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Xi sends strong signals at Paris climate talks

(Xinhua) Updated: 2015-12-01 20:18

Xi sends strong signals at Paris climate talks

President Xi Jinping delivers a speech for the opening day of the World Climate Change Conference 2015 (COP21) at Le Bourget, near Paris, France, November 30, 2015. [Photo/Xinhua]

PARIS - Chinese President Xi Jinping on Monday sent strong signals at the ongoing Paris climate change conference, warning against mentality of zero-sum game, expressing resolve in fulfilling Beijing's commitments and showing willingness to advance international cooperation.

Xi made the remarks in a speech at the opening ceremony of the two-week Paris gathering, officially called the 21st Conference of the Parties to the United Nations Framework Convention on Climate Change.

The highly-anticipated meeting, opened by leaders from over 150 countries, aims to produce a new international agreement to cut greenhouse gases beyond 2020 when the 1997 Kyoto Protocol expires.

Such an accord is seen as crucial for keeping the rise in global temperatures within two degrees Celsius above pre-industrial times, a goal scientists say should be met to avoid risky changes in the climate.


The Paris climate talks should reject the narrow-minded mentality of zero-sum game, said Xi, urging all countries, particularly developed countries, to assume more shared responsibilities for win-win results.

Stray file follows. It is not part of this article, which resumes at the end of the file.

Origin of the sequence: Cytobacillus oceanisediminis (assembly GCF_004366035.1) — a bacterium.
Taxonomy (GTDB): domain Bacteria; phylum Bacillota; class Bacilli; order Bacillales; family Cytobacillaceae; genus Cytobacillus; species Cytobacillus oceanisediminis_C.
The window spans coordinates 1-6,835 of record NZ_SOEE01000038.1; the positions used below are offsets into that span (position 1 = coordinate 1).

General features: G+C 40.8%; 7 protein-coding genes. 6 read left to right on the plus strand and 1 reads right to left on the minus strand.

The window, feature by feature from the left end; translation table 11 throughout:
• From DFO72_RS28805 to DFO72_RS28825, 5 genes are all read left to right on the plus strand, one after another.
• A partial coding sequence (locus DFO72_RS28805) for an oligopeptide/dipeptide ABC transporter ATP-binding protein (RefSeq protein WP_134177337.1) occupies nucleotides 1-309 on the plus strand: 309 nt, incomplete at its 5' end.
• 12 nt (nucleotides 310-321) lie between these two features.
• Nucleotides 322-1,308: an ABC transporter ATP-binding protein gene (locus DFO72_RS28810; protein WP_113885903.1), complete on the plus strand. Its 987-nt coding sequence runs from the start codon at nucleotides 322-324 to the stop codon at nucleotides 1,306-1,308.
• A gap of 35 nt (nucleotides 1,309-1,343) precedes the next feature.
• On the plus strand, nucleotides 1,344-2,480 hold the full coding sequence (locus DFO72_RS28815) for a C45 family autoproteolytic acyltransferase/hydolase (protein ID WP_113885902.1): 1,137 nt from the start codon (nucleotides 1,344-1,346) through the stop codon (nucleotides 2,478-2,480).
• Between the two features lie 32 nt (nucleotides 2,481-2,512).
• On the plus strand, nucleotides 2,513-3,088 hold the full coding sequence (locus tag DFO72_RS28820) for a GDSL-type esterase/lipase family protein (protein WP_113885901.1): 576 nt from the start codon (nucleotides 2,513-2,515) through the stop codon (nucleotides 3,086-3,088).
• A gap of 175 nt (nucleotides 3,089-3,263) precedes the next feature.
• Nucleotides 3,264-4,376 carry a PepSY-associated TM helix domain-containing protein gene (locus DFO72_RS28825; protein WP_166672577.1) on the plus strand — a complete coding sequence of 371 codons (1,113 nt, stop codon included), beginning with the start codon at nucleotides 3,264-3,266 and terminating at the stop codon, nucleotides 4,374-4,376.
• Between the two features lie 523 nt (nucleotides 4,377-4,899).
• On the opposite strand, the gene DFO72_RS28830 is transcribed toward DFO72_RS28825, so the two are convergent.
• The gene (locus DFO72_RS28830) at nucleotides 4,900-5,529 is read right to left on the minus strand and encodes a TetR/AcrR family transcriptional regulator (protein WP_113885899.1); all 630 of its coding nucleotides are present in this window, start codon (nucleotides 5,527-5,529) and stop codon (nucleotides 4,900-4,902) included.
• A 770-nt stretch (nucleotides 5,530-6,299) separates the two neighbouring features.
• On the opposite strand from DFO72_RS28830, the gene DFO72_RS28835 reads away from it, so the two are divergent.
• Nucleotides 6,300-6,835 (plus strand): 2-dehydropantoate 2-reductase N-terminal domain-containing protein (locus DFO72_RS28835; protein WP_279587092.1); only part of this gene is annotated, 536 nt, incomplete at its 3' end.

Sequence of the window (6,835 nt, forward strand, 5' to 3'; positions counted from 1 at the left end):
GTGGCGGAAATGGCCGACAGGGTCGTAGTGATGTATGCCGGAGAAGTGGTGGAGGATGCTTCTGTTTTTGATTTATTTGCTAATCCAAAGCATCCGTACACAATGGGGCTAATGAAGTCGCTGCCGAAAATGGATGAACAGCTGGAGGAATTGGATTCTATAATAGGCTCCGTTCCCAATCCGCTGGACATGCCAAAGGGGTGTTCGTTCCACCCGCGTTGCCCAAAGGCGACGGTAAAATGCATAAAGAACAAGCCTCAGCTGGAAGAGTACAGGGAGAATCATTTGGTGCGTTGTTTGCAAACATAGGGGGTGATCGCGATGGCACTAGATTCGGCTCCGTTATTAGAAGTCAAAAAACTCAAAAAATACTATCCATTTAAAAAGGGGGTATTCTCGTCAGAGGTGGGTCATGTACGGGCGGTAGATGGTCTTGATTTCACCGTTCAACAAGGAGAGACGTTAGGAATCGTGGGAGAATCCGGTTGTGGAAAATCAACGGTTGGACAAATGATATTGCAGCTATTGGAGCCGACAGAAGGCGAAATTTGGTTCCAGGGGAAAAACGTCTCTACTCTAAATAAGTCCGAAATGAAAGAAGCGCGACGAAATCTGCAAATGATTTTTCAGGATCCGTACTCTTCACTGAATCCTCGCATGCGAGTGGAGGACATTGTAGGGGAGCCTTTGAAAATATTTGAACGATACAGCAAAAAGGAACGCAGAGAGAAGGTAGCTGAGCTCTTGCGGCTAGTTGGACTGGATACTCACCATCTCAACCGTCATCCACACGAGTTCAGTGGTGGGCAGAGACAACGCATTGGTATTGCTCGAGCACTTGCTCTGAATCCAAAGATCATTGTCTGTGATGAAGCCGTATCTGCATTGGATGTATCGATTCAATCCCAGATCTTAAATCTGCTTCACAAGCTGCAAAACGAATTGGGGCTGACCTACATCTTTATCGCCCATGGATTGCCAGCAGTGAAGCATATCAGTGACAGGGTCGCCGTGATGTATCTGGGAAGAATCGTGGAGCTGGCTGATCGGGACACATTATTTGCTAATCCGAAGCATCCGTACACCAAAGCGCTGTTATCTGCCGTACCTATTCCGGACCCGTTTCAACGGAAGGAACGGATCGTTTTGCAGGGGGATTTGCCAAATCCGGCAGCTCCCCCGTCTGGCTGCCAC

Developing nations insist their developed counterparts with completed process of industrialization shoulder the greater burden for carbon emission reductions.

In his speech, Xi reiterated the principle of "common but differentiated responsibilities," a cornerstone laid by the UN Framework Convention on Climate Change (UNFCCC) in 1992, adding that it must be adhered to during the upcoming climate negotiations.

Xi suggested the Paris conference accommodate the national conditions of various countries and lay emphasis on practical results.

It is imperative to respect differences among countries, especially developing ones, in domestic policies, capacity building and economic structure, the Chinese leader said, noting the legitimate needs of developing countries to reduce poverty and improve their peoples' living standards should not be denied when the issue of climate change is being addressed.